SLOVAK WORD OF THE WEEK

Čo bolo, bolo

NO PHRASE can ever sum-up Slovakia’s approach to corruption and political scandal better than: “Čo bolo, bolo.” (What was, was). It was used most recently by former Transport Ministry official Peter Havrila, who will not be tried for forging official documents with potential damages in the hundreds of millions of euros, but it has been applied throughout the country’s history.

NO PHRASE can ever sum-up Slovakia’s approach to corruption and political scandal better than: “Čo bolo, bolo.” (What was, was). It was used most recently by former Transport Ministry official Peter Havrila, who will not be tried for forging official documents with potential damages in the hundreds of millions of euros, but it has been applied throughout the country’s history.

Crimes of the communist regime, the wild privatisation and state terrorism of the 1990s, scandals of both the Dzurinda and Fico governments were left unpunished by those who succeeded them, and the key players often keep prominent public roles. Even supporters of the rule of law have often claimed that the state and society are not strong enough to deal with sins of the past, and that key focus should be on systemic improvements that prevent future wrongdoing, rather than on putting people in jail.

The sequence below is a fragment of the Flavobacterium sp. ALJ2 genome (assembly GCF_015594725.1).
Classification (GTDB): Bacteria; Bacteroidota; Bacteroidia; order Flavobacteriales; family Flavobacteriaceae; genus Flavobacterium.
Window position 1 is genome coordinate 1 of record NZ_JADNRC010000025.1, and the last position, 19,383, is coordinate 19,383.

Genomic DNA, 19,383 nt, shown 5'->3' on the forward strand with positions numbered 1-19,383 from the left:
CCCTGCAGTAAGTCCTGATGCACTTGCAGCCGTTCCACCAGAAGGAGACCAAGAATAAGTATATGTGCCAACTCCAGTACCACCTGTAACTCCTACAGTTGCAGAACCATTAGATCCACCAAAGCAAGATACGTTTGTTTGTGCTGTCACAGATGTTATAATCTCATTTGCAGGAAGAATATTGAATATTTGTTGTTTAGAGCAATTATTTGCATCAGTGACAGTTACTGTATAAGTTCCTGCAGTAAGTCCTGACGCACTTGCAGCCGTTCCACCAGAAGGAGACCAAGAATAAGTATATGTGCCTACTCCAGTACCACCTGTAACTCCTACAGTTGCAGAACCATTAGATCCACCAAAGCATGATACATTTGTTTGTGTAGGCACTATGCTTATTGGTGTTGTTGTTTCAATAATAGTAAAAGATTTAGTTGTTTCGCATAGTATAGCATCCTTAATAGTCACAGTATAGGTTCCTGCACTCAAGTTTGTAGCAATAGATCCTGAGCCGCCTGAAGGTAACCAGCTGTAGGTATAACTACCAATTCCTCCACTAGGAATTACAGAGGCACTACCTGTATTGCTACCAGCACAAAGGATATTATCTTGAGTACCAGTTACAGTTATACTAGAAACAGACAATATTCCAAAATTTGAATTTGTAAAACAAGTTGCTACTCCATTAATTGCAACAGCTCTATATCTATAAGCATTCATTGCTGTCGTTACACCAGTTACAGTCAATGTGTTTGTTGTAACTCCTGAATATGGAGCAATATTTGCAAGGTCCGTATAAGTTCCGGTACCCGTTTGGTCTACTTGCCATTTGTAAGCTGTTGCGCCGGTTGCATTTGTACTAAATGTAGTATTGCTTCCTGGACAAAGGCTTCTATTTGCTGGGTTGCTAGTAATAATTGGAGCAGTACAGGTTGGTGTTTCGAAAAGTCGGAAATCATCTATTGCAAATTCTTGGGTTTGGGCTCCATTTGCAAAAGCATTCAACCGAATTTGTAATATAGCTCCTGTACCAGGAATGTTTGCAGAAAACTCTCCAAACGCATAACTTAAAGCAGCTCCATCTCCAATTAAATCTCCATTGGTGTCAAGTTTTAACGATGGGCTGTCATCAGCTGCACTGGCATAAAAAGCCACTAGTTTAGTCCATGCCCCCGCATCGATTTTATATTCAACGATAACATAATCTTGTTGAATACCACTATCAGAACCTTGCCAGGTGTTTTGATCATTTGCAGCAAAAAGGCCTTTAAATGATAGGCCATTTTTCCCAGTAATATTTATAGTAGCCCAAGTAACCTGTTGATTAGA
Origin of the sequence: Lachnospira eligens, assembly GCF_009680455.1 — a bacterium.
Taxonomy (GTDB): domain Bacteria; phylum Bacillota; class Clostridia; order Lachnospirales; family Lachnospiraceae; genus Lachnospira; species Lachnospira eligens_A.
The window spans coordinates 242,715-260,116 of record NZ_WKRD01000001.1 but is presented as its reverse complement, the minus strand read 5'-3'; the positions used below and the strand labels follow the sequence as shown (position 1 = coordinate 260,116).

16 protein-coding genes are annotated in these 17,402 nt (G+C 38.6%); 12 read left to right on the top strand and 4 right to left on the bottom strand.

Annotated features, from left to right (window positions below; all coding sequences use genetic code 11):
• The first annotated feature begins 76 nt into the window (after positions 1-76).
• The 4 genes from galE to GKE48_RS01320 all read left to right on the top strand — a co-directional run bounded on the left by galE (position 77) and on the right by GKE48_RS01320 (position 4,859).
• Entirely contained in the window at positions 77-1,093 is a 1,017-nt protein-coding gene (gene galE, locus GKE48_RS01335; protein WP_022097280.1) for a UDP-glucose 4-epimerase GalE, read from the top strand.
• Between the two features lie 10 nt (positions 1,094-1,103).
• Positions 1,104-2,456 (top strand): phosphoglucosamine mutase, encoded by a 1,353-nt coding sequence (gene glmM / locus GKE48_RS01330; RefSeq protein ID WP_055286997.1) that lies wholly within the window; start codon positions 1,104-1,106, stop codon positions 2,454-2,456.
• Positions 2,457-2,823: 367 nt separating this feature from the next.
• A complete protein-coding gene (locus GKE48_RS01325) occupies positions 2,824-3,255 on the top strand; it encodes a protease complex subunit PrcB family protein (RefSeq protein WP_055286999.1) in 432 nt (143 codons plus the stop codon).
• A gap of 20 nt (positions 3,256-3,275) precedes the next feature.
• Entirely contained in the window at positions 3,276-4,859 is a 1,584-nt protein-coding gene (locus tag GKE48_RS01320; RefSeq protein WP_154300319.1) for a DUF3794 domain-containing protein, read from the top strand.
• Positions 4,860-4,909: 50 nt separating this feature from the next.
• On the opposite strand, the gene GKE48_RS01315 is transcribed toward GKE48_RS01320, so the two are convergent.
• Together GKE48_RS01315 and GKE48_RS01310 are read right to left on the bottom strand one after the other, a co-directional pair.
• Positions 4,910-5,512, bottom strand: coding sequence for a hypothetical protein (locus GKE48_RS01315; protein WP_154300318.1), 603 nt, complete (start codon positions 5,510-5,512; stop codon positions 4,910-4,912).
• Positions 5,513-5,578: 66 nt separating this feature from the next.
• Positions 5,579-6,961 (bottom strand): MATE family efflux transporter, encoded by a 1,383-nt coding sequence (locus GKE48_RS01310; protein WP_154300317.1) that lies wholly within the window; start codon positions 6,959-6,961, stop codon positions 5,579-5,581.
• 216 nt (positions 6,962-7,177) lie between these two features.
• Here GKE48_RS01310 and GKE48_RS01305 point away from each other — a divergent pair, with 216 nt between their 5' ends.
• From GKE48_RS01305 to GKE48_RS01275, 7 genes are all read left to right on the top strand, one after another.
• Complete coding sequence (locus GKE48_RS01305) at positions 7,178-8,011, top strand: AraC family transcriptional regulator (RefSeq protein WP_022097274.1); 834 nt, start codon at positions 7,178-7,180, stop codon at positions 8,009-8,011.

For sure, measures such as strict procurement legislation, the freedom of information act, and especially the privatisation of a large chunk of the public sector have brought significant improvement, as has EU membership. But still, isn’t it strange that Ľubomír Vážny, who, as minister of transport well-connected to the construction lobby, submitted the fake analysis on the building of highways isn’t sitting in prison, but at cabinet meetings as vice PM for strategic projects and European funds. Yes, the very eurofunds that Brussels has in great part frozen because of excessive abuse.

The lesson from this is that unless you deal with whatever was, what will be will be no different.

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